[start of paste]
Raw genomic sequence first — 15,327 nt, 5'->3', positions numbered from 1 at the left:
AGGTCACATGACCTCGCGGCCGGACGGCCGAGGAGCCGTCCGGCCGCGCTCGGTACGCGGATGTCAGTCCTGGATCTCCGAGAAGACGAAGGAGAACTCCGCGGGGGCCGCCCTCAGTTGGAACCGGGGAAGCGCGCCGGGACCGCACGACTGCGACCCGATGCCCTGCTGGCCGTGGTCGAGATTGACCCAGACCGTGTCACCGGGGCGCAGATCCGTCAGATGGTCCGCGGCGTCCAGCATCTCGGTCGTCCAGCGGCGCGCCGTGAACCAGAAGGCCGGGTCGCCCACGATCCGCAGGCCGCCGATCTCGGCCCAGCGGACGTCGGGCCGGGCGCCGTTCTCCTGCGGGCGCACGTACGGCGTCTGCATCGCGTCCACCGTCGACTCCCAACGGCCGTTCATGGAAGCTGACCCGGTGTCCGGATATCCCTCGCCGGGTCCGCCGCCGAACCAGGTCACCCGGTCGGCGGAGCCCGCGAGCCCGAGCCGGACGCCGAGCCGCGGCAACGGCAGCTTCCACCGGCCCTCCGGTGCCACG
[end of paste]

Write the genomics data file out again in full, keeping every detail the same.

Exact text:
Raw genomic sequence first — 15,327 nt, 5'->3', positions numbered from 1 at the left:
AGGTCACATGACCTCGCGGCCGGACGGCCGAGGAGCCGTCCGGCCGCGCTCGGTACGCGGATGTCAGTCCTGGATCTCCGAGAAGACGAAGGAGAACTCCGCGGGGGCCGCCCTCAGTTGGAACCGGGGAAGCGCGCCGGGACCGCACGACTGCGACCCGATGCCCTGCTGGCCGTGGTCGAGATTGACCCAGACCGTGTCACCGGGGCGCAGATCCGTCAGATGGTCCGCGGCGTCCAGCATCTCGGTCGTCCAGCGGCGCGCCGTGAACCAGAAGGCCGGGTCGCCCACGATCCGCAGGCCGCCGATCTCGGCCCAGCGGACGTCGGGCCGGGCGCCGTTCTCCTGCGGGCGCACGTACGGCGTCTGCATCGCGTCCACCGTCGACTCCCAACGGCCGTTCATGGAAGCTGACCCGGTGTCCGGATATCCCTCGCCGGGTCCGCCGCCGAACCAGGTCACCCGGTCGGCGGAGCCCGCGAGCCCGAGCCGGACGCCGAGCCGCGGCAACGGCAGCTTCCACCGGCCCTCCGGTGCCACG